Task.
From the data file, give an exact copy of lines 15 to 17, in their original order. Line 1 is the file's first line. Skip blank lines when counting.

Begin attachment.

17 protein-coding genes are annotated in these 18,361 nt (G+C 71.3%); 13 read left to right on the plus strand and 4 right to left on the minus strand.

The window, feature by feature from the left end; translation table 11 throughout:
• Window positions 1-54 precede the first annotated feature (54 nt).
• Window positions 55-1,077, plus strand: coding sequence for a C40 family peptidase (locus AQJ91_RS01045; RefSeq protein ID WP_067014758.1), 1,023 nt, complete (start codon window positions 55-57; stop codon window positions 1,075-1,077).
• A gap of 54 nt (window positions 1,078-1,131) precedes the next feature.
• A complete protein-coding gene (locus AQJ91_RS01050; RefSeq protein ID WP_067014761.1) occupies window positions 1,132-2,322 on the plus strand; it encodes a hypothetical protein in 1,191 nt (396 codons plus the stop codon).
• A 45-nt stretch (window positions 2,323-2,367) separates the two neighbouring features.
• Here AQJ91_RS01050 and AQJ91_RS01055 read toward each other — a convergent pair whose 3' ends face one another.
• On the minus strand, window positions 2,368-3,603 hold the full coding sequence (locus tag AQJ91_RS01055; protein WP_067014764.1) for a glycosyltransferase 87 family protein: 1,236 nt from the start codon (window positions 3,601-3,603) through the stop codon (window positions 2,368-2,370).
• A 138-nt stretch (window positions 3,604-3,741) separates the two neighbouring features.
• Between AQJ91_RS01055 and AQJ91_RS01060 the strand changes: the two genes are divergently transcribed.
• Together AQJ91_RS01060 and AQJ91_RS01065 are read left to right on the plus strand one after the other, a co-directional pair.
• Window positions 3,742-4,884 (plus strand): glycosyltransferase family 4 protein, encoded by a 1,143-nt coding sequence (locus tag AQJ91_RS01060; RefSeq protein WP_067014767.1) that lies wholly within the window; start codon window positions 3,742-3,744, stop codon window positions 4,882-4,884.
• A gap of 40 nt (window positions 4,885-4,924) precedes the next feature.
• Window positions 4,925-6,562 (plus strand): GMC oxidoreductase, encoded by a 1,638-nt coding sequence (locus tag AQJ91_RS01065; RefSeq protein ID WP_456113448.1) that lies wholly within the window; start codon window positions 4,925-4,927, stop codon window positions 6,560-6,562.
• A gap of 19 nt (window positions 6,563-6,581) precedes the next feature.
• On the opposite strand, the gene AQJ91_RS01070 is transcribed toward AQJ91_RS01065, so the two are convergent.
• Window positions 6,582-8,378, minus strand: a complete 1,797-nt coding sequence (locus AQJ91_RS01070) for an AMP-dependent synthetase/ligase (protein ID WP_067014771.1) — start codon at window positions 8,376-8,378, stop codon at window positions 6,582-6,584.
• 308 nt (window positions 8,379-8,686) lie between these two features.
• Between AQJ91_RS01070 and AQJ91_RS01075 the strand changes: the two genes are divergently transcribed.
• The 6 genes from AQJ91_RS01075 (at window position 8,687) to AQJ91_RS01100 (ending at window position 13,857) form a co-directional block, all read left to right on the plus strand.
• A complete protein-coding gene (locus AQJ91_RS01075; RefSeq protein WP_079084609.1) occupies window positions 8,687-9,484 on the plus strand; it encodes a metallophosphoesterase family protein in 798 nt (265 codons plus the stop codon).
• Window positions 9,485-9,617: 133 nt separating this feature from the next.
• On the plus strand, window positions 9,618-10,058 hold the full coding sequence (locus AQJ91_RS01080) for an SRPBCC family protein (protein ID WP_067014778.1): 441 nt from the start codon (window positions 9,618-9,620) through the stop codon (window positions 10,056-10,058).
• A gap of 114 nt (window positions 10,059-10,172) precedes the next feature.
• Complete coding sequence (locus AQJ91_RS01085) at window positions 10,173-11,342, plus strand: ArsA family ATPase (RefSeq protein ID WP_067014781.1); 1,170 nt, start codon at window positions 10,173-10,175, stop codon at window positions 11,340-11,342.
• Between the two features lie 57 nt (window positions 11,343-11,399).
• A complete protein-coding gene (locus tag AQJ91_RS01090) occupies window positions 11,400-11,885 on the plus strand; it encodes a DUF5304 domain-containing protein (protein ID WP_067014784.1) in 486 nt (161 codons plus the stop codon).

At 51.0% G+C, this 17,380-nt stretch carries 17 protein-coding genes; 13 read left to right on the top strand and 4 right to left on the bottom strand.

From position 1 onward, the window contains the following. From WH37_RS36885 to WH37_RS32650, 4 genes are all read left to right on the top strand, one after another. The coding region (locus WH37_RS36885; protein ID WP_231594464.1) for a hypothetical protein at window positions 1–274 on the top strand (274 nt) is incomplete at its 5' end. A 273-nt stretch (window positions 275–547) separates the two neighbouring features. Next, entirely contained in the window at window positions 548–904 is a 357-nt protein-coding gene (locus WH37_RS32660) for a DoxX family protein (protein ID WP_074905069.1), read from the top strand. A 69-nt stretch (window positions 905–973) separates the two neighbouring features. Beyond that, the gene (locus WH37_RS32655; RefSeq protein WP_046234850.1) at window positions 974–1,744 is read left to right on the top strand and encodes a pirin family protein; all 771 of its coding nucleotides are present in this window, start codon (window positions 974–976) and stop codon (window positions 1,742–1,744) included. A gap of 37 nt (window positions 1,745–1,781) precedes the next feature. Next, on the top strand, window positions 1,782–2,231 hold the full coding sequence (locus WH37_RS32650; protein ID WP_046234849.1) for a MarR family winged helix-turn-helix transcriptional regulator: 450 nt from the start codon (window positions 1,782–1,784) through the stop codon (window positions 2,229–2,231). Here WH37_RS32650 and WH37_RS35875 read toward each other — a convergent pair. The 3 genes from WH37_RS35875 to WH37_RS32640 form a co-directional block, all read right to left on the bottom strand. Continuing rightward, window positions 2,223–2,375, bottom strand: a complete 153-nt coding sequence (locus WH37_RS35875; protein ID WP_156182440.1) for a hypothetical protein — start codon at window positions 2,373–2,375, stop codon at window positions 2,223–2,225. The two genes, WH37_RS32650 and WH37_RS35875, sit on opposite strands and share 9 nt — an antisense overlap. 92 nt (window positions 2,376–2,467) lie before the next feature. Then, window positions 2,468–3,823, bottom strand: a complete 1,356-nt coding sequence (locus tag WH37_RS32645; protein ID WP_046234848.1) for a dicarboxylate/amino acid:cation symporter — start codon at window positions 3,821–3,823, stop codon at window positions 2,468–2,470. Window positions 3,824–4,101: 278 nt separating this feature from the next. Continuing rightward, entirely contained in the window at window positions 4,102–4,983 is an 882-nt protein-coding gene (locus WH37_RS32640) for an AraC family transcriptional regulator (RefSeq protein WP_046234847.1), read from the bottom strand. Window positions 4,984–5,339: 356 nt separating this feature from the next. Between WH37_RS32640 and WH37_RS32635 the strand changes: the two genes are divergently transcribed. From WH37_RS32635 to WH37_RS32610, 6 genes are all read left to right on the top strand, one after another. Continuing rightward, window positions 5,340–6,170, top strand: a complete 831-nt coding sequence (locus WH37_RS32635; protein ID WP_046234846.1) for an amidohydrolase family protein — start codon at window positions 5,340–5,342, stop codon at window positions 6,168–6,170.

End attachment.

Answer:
• Window positions 4,925-6,562 (plus strand): GMC oxidoreductase, encoded by a 1,638-nt coding sequence (locus tag AQJ91_RS01065; RefSeq protein ID WP_456113448.1) that lies wholly within the window; start codon window positions 4,925-4,927, stop codon window positions 6,560-6,562.
• A gap of 19 nt (window positions 6,563-6,581) precedes the next feature.
• On the opposite strand, the gene AQJ91_RS01070 is transcribed toward AQJ91_RS01065, so the two are convergent.